Staple Thesis


DEFINITION of 'Staple Thesis'

A theory of economic growth that emphasizes the role traditional commodities, or staples, play in the shaping of a resource-rich economy. The staple thesis was created by Canadian economic historian Harold Innis and economist W.A Mackintosh as an explanation for how the pattern of settlement and economic development of Canada was influenced by the exploitation and export of natural resources. Though its original purpose was to model Canada's historical economic evolution, the staple thesis can be applied to any country with a successful, export-heavy economy.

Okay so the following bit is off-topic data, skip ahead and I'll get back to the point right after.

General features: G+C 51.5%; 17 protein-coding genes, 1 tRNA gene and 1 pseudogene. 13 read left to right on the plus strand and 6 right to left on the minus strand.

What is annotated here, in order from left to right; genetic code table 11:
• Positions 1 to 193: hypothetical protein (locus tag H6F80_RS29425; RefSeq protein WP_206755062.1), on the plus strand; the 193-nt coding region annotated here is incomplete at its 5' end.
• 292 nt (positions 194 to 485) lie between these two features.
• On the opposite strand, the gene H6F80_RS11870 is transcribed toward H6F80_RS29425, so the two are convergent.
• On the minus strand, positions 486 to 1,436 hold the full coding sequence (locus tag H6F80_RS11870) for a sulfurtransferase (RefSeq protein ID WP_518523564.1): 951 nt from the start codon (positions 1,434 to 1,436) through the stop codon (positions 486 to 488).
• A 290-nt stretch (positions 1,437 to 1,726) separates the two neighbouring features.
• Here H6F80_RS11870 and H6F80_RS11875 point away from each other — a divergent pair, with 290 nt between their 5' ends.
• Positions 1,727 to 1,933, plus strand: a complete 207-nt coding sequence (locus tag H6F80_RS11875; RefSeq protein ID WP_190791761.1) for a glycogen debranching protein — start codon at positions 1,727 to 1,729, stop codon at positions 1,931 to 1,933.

BREAKING DOWN 'Staple Thesis'

The staple thesis factors the extraction of natural resources into several areas of economic development. Historically, an example can be derived from the fishing industry: an increase in the demand for fish subsequently increases demand for the construction of fishing ships. In contemporary times, another example would be the influence of the petroleum industry on economic growth in a country that exports oil. An increase in demand for oil exports influences the development of infrastructure, technological innovation and human capital.

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